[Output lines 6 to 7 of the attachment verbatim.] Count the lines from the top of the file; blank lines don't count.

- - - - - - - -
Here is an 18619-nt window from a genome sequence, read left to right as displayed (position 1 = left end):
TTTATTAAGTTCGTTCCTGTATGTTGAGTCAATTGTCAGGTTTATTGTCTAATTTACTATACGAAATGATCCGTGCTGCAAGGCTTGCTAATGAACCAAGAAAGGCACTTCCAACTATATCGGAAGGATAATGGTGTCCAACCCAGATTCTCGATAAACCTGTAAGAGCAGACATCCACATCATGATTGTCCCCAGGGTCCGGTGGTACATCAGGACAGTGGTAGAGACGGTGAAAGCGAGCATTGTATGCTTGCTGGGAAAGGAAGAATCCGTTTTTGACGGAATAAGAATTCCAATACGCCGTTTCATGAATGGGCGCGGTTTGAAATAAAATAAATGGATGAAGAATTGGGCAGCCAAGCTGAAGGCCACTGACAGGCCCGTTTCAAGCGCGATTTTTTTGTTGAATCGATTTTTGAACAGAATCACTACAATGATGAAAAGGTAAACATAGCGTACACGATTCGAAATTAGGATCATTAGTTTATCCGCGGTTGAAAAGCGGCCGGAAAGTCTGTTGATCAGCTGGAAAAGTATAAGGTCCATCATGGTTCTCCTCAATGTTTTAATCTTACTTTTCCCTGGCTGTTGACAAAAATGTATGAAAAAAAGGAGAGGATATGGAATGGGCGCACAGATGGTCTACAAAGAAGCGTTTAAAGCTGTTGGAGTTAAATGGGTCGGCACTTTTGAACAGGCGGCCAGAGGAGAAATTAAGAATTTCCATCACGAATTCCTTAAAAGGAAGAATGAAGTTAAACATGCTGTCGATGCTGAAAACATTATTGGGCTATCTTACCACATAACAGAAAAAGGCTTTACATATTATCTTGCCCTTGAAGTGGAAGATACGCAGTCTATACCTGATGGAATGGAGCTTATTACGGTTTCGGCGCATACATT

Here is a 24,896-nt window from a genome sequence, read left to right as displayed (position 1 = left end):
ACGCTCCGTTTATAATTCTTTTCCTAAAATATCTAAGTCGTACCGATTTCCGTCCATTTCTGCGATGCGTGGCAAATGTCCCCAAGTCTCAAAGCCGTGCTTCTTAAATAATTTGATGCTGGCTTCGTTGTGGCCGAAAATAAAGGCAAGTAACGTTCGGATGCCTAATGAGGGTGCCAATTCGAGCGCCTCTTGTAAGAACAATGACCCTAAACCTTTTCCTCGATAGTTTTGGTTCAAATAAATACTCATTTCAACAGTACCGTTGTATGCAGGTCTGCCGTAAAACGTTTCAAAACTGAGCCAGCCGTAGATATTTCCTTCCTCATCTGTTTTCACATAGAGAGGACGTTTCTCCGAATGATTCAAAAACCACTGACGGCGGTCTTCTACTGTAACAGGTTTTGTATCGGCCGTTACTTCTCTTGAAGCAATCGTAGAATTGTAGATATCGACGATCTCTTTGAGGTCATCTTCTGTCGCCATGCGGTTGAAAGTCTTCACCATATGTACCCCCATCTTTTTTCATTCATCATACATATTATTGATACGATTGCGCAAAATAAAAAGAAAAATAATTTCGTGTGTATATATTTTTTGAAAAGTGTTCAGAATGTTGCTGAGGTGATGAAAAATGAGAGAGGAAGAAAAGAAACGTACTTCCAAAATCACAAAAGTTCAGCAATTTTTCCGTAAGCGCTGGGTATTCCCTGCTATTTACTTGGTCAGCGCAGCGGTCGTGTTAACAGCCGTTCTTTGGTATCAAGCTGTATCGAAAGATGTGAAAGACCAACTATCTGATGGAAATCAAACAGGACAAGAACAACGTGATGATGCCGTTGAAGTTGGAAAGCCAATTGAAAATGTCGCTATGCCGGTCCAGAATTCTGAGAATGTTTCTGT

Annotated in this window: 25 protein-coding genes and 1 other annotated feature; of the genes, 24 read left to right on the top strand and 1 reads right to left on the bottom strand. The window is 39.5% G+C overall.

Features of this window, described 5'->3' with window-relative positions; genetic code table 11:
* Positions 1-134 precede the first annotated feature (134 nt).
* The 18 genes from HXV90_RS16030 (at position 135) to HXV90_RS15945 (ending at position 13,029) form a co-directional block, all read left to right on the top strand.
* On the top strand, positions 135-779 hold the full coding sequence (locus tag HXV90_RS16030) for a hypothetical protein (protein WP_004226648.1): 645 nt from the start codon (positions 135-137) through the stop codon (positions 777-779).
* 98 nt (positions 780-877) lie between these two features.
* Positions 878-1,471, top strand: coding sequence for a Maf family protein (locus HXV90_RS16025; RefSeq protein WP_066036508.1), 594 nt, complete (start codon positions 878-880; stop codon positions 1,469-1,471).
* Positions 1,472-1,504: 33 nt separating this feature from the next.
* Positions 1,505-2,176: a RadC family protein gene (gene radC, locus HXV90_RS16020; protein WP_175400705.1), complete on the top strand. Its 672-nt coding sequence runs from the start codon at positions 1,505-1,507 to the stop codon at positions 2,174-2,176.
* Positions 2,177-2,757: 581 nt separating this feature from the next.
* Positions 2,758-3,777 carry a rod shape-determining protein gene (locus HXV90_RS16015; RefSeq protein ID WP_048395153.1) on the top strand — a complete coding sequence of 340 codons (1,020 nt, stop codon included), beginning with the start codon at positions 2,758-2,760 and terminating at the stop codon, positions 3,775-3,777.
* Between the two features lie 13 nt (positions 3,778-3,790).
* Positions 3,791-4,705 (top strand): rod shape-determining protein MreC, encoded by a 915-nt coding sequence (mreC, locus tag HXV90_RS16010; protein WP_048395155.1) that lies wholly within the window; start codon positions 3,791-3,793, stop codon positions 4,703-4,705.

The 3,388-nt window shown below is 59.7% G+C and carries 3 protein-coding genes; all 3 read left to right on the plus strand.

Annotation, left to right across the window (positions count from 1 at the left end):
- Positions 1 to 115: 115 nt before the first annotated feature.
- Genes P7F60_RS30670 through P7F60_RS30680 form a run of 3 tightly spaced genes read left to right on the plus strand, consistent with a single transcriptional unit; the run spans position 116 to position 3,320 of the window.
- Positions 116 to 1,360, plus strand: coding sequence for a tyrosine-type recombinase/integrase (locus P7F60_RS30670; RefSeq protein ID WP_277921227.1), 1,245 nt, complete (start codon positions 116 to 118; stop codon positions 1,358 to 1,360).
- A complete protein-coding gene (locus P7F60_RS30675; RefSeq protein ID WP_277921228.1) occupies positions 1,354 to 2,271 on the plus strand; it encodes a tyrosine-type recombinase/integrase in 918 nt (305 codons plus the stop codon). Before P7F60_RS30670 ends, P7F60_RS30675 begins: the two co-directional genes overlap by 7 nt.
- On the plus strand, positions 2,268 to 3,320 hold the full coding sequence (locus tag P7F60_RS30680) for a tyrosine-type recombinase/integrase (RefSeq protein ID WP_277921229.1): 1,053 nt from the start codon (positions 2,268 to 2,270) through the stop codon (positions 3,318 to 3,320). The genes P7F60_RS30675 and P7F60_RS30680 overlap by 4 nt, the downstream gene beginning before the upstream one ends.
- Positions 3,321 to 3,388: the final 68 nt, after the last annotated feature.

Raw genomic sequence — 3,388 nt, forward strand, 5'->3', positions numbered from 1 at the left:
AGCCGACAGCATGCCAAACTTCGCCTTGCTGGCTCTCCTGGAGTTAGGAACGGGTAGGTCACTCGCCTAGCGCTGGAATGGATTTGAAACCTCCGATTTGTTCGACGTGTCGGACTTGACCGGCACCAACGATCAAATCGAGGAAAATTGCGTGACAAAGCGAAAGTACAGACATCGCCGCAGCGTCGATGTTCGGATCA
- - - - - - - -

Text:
Features of this window, described 5'->3' with window-relative positions; genetic code table 11:
* Positions 1-134 precede the first annotated feature (134 nt).